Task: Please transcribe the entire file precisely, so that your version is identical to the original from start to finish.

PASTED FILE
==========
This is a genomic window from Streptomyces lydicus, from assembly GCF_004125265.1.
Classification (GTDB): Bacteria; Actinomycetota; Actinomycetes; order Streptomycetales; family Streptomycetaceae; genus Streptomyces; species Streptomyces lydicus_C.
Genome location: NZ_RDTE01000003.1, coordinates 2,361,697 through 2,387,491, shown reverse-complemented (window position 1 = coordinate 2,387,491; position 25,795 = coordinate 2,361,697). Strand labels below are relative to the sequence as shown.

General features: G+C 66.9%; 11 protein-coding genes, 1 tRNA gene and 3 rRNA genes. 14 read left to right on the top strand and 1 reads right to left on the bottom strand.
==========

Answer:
This is a genomic window from Streptomyces lydicus, from assembly GCF_004125265.1.
Classification (GTDB): Bacteria; Actinomycetota; Actinomycetes; order Streptomycetales; family Streptomycetaceae; genus Streptomyces; species Streptomyces lydicus_C.
Genome location: NZ_RDTE01000003.1, coordinates 2,361,697 through 2,387,491, shown reverse-complemented (window position 1 = coordinate 2,387,491; position 25,795 = coordinate 2,361,697). Strand labels below are relative to the sequence as shown.

General features: G+C 66.9%; 11 protein-coding genes, 1 tRNA gene and 3 rRNA genes. 14 read left to right on the top strand and 1 reads right to left on the bottom strand.